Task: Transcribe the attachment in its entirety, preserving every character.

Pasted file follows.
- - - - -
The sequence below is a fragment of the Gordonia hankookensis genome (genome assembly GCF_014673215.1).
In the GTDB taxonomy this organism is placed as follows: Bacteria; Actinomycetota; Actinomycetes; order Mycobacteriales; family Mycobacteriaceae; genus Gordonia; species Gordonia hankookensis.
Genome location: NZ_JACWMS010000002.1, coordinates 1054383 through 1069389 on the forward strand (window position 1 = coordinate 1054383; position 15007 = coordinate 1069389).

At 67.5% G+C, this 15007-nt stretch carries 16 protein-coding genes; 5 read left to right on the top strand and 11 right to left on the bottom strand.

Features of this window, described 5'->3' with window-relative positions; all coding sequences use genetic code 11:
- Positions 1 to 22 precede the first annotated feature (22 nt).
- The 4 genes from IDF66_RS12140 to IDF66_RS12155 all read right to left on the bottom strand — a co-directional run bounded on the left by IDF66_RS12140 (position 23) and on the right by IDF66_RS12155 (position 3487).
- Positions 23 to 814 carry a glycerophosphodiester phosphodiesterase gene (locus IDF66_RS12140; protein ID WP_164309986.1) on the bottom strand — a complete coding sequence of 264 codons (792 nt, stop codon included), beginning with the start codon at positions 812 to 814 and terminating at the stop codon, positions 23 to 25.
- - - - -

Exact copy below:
The sequence below is a fragment of the Gordonia hankookensis genome (genome assembly GCF_014673215.1).
In the GTDB taxonomy this organism is placed as follows: Bacteria; Actinomycetota; Actinomycetes; order Mycobacteriales; family Mycobacteriaceae; genus Gordonia; species Gordonia hankookensis.
Genome location: NZ_JACWMS010000002.1, coordinates 1054383 through 1069389 on the forward strand (window position 1 = coordinate 1054383; position 15007 = coordinate 1069389).

At 67.5% G+C, this 15007-nt stretch carries 16 protein-coding genes; 5 read left to right on the top strand and 11 right to left on the bottom strand.

Features of this window, described 5'->3' with window-relative positions; all coding sequences use genetic code 11:
- Positions 1 to 22 precede the first annotated feature (22 nt).
- The 4 genes from IDF66_RS12140 to IDF66_RS12155 all read right to left on the bottom strand — a co-directional run bounded on the left by IDF66_RS12140 (position 23) and on the right by IDF66_RS12155 (position 3487).
- Positions 23 to 814 carry a glycerophosphodiester phosphodiesterase gene (locus IDF66_RS12140; protein ID WP_164309986.1) on the bottom strand — a complete coding sequence of 264 codons (792 nt, stop codon included), beginning with the start codon at positions 812 to 814 and terminating at the stop codon, positions 23 to 25.